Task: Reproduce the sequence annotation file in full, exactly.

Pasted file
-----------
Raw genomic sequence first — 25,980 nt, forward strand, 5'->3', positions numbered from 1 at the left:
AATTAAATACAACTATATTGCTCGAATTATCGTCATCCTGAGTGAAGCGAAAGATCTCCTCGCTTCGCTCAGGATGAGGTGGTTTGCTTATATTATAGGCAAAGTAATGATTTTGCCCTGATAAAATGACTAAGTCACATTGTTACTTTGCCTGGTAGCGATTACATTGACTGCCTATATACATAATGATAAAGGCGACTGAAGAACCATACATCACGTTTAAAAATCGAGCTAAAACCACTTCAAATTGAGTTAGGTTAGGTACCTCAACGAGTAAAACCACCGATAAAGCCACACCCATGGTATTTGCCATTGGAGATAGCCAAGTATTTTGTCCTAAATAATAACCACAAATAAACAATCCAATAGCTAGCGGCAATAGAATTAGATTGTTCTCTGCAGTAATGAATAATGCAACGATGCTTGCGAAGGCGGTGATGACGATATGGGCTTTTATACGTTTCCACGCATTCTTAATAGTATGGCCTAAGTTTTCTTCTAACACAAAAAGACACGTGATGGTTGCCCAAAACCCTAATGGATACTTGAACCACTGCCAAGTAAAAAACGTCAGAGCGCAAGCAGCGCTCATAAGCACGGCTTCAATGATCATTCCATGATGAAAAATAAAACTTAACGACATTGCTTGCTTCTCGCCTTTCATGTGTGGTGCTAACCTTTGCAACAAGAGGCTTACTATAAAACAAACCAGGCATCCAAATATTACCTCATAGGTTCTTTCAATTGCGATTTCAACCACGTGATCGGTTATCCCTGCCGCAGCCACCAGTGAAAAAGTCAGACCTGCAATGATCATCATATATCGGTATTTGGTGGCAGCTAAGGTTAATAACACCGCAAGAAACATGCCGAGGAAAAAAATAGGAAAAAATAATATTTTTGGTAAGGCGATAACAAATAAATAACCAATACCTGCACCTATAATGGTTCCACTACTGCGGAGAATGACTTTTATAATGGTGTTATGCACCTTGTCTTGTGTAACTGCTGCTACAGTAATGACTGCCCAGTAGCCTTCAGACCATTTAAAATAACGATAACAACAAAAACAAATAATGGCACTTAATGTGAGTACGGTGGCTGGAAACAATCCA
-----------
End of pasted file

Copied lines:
Raw genomic sequence first — 25,980 nt, forward strand, 5'->3', positions numbered from 1 at the left:
AATTAAATACAACTATATTGCTCGAATTATCGTCATCCTGAGTGAAGCGAAAGATCTCCTCGCTTCGCTCAGGATGAGGTGGTTTGCTTATATTATAGGCAAAGTAATGATTTTGCCCTGATAAAATGACTAAGTCACATTGTTACTTTGCCTGGTAGCGATTACATTGACTGCCTATATACATAATGATAAAGGCGACTGAAGAACCATACATCACGTTTAAAAATCGAGCTAAAACCACTTCAAATTGAGTTAGGTTAGGTACCTCAACGAGTAAAACCACCGATAAAGCCACACCCATGGTATTTGCCATTGGAGATAGCCAAGTATTTTGTCCTAAATAATAACCACAAATAAACAATCCAATAGCTAGCGGCAATAGAATTAGATTGTTCTCTGCAGTAATGAATAATGCAACGATGCTTGCGAAGGCGGTGATGACGATATGGGCTTTTATACGTTTCCACGCATTCTTAATAGTATGGCCTAAGTTTTCTTCTAACACAAAAAGACACGTGATGGTTGCCCAAAACCCTAATGGATACTTGAACCACTGCCAAGTAAAAAACGTCAGAGCGCAAGCAGCGCTCATAAGCACGGCTTCAATGATCATTCCATGATGAAAAATAAAACTTAACGACATTGCTTGCTTCTCGCCTTTCATGTGTGGTGCTAACCTTTGCAACAAGAGGCTTACTATAAAACAAACCAGGCATCCAAATATTACCTCATAGGTTCTTTCAATTGCGATTTCAACCACGTGATCGGTTATCCCTGCCGCAGCCACCAGTGAAAAAGTCAGACCTGCAATGATCATCATATATCGGTATTTGGTGGCAGCTAAGGTTAATAACACCGCAAGAAACATGCCGAGGAAAAAAATAGGAAAAAATAATATTTTTGGTAAGGCGATAACAAATAAATAACCAATACCTGCACCTATAATGGTTCCACTACTGCGGAGAATGACTTTTATAATGGTGTTATGCACCTTGTCTTGTGTAACTGCTGCTACAGTAATGACTGCCCAGTAGCCTTCAGACCATTTAAAATAACGATAACAACAAAAACAAATAATGGCACTTAATGTGAGTACGGTGGCTGGAAACAATCCA